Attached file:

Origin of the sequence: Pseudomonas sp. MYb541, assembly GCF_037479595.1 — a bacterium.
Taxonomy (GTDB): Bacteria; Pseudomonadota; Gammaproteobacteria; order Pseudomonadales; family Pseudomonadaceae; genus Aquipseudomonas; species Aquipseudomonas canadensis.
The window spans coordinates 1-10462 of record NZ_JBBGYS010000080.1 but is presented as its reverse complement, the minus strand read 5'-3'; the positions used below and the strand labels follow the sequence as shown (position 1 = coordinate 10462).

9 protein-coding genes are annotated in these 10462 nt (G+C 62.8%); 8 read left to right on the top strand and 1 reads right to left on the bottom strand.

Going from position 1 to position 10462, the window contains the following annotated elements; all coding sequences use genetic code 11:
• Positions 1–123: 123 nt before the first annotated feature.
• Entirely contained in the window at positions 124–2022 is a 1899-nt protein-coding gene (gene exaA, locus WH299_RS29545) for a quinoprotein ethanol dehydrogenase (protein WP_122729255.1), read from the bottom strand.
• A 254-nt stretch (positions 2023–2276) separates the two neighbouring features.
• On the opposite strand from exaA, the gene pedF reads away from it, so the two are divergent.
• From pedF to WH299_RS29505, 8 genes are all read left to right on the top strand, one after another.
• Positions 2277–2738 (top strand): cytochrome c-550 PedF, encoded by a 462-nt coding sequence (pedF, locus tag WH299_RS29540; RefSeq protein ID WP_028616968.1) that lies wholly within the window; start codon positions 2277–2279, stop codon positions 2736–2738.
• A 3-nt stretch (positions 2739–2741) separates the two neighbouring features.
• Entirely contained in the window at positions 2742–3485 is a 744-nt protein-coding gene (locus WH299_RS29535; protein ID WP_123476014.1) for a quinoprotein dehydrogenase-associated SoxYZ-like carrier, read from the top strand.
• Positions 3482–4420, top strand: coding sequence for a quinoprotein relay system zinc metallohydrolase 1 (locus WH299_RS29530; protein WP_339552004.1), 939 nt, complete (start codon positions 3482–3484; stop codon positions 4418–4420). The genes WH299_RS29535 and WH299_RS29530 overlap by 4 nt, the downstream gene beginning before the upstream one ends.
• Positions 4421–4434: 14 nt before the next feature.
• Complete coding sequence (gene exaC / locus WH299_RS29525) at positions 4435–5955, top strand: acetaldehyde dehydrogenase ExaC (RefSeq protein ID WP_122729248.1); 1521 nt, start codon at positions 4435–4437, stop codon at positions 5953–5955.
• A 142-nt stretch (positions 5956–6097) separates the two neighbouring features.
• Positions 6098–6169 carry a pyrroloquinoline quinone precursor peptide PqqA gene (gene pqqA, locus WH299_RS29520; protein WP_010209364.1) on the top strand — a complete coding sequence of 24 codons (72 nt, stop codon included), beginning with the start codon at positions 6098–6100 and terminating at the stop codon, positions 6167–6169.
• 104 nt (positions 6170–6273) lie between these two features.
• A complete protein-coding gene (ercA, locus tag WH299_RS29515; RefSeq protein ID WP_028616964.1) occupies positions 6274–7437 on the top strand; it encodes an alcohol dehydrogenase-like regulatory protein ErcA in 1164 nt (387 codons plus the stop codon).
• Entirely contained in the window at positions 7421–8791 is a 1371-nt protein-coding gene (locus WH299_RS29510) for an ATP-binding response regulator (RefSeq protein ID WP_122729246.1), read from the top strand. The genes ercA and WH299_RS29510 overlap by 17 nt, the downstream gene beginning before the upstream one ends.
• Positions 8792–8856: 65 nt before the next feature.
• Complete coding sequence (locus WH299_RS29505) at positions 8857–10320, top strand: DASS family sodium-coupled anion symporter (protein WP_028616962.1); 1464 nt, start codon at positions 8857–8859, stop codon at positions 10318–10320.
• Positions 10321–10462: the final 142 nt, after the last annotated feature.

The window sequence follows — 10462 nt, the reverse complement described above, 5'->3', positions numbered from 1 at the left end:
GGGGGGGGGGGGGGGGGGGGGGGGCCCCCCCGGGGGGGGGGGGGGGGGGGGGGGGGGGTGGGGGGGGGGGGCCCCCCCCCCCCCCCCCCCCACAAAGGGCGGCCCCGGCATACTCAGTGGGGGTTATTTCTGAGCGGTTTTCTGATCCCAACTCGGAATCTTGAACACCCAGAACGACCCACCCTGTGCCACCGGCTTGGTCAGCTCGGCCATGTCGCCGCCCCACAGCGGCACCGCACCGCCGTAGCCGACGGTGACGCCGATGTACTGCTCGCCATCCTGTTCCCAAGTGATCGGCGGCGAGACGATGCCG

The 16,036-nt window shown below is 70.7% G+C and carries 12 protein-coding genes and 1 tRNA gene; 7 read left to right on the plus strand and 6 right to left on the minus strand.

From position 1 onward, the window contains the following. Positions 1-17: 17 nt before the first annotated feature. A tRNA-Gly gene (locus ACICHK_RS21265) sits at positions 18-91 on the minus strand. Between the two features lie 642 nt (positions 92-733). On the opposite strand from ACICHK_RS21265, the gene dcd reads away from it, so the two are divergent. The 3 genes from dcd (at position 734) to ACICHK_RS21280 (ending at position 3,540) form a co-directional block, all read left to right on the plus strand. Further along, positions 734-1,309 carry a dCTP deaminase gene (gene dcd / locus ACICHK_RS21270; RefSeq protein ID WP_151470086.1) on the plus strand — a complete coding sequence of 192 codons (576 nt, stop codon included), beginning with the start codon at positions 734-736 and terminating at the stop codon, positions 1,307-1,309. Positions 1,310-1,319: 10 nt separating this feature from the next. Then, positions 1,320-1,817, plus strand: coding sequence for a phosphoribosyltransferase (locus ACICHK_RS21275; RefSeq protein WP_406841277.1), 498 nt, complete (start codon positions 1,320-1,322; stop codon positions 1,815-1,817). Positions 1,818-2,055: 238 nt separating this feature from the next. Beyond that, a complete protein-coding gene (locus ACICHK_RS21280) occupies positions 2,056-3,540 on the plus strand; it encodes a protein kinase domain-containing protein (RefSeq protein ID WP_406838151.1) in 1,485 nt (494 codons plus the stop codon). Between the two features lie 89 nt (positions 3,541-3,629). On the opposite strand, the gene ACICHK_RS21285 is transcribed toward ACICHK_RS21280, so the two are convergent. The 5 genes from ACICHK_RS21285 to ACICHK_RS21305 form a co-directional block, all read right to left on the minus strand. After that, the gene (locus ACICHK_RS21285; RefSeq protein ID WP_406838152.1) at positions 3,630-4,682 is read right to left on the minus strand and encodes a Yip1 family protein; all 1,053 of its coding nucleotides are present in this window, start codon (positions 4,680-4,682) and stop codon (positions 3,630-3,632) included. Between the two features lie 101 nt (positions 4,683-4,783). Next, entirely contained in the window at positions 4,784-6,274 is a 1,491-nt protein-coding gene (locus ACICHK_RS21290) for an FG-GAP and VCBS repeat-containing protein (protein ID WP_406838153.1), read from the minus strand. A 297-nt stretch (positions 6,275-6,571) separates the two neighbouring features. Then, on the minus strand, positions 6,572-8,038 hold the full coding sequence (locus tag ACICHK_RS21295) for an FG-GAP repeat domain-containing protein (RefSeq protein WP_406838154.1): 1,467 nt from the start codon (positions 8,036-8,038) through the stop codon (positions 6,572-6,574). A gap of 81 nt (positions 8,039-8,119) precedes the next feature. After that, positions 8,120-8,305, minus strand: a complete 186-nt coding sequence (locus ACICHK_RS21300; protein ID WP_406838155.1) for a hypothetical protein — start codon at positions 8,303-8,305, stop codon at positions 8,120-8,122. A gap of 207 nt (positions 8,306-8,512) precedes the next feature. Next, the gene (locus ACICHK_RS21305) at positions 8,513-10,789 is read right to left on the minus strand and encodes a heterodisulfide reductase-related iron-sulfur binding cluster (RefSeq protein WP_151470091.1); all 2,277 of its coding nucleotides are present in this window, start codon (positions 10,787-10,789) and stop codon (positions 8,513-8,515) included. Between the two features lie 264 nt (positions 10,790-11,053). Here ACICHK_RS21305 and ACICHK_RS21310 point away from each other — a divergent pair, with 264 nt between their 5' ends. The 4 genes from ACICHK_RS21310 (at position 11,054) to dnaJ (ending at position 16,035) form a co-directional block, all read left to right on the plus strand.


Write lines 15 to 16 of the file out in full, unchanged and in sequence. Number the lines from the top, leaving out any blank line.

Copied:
• Positions 4421–4434: 14 nt before the next feature.
• Complete coding sequence (gene exaC / locus WH299_RS29525) at positions 4435–5955, top strand: acetaldehyde dehydrogenase ExaC (RefSeq protein ID WP_122729248.1); 1521 nt, start codon at positions 4435–4437, stop codon at positions 5953–5955.